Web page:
Interview Series: RefraQ.
Saltash, UK native Joe Mawson, a.k.a. RefraQ, is easily one of the most inventive producers to have emerged in recent years. And while his experimental sound design and forward-thinking composition are impressive, it’s his command of emotions and sonic storytelling, really, that is most striking – it’s that which truly defines his music.
Between his absolutely incredible self-releases and contributions to our favourite “Internet Oasis,” Soda Island – of which he is one of the founding members – RefraQ has built an extensive catalogue of original work to date.
His tracks often run over 5 minutes in length, sometimes vastly surpassing that, and each one truly transports listeners to an entirely new plane of musical cognizance.
If the level of intricacy in his work is predicable, his thematic choices are anything but. RefraQ’s creations range from playful and uplifting to moody and introspective, always guaranteeing uniqueness and a strong emotive reaction, but constantly keeping you on your toes – one never knows what to expect.
If pulsating synths, painstakingly detailed soundscapes, and inventive progressions are up your alley, this guy is the perfect match. We had the privilege to chat with this awesome talent in the wake of his last single release of 2017, “Olomeq” – a track that contains all of RefraQ’s signature elements.
Read on for the full interview below!
What got you into music, and production, specifically? Did anyone or anything in particular really push or inspire you to start creating?
I’ve been listening to music for as long as I remember honestly. Most of what I like comes from what my parents used to play in the car or around the house. Hilariously, I started becoming inspired to write after playing Minecraft as a kid and loving the soundtrack and the mystery surrounding it haha, especially all the stuff with the music discs, it really caught my attention for some reason.
I guess I started properly delving into production once my mate showed me Pendulum’s album “Immersion” back in year 8, and from there it kinda just set off a producer chain reaction; Skrillex, KOAN Sound through to the underground scene! I guess those dudes were my main motivation and inspiration to focus on production.
You do all the art for your self-released tracks, is that right? Do you feel as though the interplay between your music and art enhances the overall process/experience?
Yeah for sure! These days what I end up doing a lot of the time is drawing some things and then coming up with a loose musical concept to go along side of it. So starting to do all my own art has really helped flesh out some cool ideas and concepts in my head, which means it’s generally easier for me to write a track.
Your music can be described as “journey music” in the sense that it always takes listeners on a trip – is that generally your goal?
I wouldn’t say I actively try to make music that tells a story or takes you on a journey.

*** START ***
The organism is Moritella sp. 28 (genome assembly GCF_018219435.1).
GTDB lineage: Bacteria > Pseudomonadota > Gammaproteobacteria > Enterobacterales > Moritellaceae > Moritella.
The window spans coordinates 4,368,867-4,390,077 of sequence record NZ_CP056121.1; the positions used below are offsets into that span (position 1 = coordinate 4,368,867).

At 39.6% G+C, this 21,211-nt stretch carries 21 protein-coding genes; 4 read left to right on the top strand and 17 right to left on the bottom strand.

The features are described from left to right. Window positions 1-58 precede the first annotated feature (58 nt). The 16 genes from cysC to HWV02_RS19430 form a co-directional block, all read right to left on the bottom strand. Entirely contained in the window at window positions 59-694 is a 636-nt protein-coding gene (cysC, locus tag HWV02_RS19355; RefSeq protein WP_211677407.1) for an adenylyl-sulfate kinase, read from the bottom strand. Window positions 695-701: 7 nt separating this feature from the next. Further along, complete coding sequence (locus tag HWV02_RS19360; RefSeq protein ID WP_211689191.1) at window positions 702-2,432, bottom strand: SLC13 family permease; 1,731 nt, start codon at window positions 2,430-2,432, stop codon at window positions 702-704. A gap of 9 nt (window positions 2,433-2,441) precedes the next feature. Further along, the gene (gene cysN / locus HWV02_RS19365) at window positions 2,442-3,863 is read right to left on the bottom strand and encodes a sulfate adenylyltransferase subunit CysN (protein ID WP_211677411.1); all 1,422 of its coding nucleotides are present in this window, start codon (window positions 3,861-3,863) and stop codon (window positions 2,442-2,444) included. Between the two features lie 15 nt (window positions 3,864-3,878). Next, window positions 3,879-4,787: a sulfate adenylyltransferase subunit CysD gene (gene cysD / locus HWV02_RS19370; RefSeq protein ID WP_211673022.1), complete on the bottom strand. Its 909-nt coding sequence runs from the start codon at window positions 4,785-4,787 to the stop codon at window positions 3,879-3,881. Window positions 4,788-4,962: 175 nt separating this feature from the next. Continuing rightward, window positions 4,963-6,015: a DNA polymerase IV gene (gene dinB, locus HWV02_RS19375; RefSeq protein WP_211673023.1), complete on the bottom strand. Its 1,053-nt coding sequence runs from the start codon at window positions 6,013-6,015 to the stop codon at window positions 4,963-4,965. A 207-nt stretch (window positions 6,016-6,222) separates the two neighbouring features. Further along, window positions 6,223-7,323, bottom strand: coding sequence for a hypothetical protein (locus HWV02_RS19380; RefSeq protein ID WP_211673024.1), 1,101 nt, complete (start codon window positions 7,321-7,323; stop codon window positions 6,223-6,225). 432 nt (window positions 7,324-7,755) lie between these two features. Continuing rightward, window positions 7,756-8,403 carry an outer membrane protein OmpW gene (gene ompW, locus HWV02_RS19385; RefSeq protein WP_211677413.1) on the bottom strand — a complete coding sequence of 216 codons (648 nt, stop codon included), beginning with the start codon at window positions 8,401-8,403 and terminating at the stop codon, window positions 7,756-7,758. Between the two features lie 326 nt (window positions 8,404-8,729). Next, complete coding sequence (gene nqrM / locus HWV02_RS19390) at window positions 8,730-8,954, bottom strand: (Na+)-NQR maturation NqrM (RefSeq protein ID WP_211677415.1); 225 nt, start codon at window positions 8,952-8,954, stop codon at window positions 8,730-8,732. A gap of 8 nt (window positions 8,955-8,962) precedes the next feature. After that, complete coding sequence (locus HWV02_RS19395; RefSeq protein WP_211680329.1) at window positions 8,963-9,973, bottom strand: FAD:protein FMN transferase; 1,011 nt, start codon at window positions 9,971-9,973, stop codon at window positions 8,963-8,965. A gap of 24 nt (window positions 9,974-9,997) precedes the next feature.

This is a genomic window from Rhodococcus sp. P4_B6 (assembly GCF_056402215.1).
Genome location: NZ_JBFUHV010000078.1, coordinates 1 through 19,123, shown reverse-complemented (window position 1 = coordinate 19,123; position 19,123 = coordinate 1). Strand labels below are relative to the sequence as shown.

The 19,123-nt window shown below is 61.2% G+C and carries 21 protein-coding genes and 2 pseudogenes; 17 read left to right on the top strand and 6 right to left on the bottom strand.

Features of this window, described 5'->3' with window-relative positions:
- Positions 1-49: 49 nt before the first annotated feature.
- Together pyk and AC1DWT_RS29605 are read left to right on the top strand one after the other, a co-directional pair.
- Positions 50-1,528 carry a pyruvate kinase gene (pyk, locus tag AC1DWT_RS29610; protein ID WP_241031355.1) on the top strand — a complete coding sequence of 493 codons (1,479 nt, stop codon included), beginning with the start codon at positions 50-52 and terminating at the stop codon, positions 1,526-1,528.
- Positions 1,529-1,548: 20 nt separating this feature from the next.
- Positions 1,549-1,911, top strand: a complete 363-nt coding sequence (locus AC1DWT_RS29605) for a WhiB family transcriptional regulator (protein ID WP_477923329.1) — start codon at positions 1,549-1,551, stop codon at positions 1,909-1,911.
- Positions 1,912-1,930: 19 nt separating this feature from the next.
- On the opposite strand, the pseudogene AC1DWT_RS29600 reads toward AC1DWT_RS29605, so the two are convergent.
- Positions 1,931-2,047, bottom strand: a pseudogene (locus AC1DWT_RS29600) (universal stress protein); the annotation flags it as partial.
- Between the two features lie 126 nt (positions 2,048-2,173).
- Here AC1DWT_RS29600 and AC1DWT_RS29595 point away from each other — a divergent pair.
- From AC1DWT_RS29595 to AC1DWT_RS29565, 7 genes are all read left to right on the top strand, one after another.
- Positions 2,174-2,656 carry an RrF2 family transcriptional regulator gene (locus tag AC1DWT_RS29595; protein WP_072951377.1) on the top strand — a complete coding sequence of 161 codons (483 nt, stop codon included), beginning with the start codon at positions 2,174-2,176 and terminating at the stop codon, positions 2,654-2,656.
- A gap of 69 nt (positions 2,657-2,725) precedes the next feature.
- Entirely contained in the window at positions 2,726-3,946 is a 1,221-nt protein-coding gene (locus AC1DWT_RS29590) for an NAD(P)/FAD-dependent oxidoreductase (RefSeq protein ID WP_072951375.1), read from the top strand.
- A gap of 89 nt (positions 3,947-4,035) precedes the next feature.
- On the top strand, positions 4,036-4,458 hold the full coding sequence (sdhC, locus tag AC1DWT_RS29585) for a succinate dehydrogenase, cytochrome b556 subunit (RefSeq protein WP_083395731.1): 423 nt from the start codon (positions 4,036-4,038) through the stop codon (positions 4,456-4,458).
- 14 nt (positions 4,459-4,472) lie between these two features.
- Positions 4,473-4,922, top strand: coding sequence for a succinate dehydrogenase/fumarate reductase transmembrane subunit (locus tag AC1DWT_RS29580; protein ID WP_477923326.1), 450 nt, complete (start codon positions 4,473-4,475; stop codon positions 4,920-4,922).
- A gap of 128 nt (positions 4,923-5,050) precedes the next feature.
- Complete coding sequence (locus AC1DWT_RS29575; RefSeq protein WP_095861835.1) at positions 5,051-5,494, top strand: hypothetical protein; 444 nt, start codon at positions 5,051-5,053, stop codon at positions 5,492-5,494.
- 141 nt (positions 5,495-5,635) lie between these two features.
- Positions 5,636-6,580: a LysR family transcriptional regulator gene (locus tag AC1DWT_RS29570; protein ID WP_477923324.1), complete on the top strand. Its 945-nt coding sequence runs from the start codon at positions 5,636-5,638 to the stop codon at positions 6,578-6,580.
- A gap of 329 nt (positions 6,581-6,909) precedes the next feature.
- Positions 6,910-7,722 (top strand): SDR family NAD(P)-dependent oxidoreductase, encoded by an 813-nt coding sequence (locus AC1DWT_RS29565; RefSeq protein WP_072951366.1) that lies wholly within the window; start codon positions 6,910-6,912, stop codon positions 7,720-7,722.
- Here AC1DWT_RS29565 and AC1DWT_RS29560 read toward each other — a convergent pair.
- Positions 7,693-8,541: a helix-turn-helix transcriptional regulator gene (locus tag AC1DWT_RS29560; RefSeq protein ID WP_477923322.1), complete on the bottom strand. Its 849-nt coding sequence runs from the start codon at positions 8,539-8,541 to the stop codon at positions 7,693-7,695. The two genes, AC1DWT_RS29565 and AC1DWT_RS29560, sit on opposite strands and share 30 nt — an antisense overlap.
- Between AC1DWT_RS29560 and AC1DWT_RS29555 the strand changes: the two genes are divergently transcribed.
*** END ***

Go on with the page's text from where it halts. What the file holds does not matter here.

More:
I think it’s more to do with the way I approach production, which involves creating a section, then listening through and figuring out what feels most natural after that section, and then writing it, regardless of the overall arrangement.
So most of the time the end product is something which has a lot of twists and turns.
On a related note, you’ve developed a pretty recognizable sound for RefraQ – one that’s pretty much unlike anyone else’s – what was the process of carving out your own sonic identity?
The process was pretty much exclusively just writing tracks in the most natural manner I could. So basically forgetting about how well it might do or what promoting channels I could get it on etc. I think that’s when I released my most recognisable tunes. I spent a lot of time overthinking and worrying about adapting my sound and that’s when I kinda lost my way musically.
As far as I’m concerned the less you think about what you’re writing the easier the process becomes.
How did you link up with DMR for that collaborative AENAK project [the production duo dropped their first single a few weeks back]? What are your goals/ambitions for it?
I think initially Tom (Vorso) put us in touch since we are both from Plymouth in the UK, and after a while we just started writing weird beats together and thought we should make an alias. I think in the future we are looking into writing an EP and hopefully playing shows in America once things pick up a bit more!
You recently got together with Nick Coletti and Medasin to put together the latter artist’s fourth volume of his Overdose sample series, released via Splice – how was it like working together with those guys?
Haha it was really cool. I didn’t actually communicate with Nick at all, I think Medasin had a bunch of adlibs recorded and he kinda joined all our samples together to create a big pack. He was super nice and responsive as well so the whole process was really fluid and we all really liked the final product.
What will 2018 have in store for you in terms of releases? Is it true that you may have a big collab lined up?
The plan at the moment is to just keep releasing singles until I get to a level where I’m happy to start expanding. I have a few collabs in the works with some awesome producers and another collaborative track with Avionics for Soda Island which we wrote when I stayed with them out in the Czech Republic.
What advice might you offer to a producer who’s already developed solid fundamentals but is trying to come into their own musically and really stand out?
I guess just figure out exactly what it is you like about music, and really push that.
I’ve found it’s really easy to end up forcing a style just to say you have a particular “sound,” it’s better to just write what comes naturally and then everything else will fall into place by itself.
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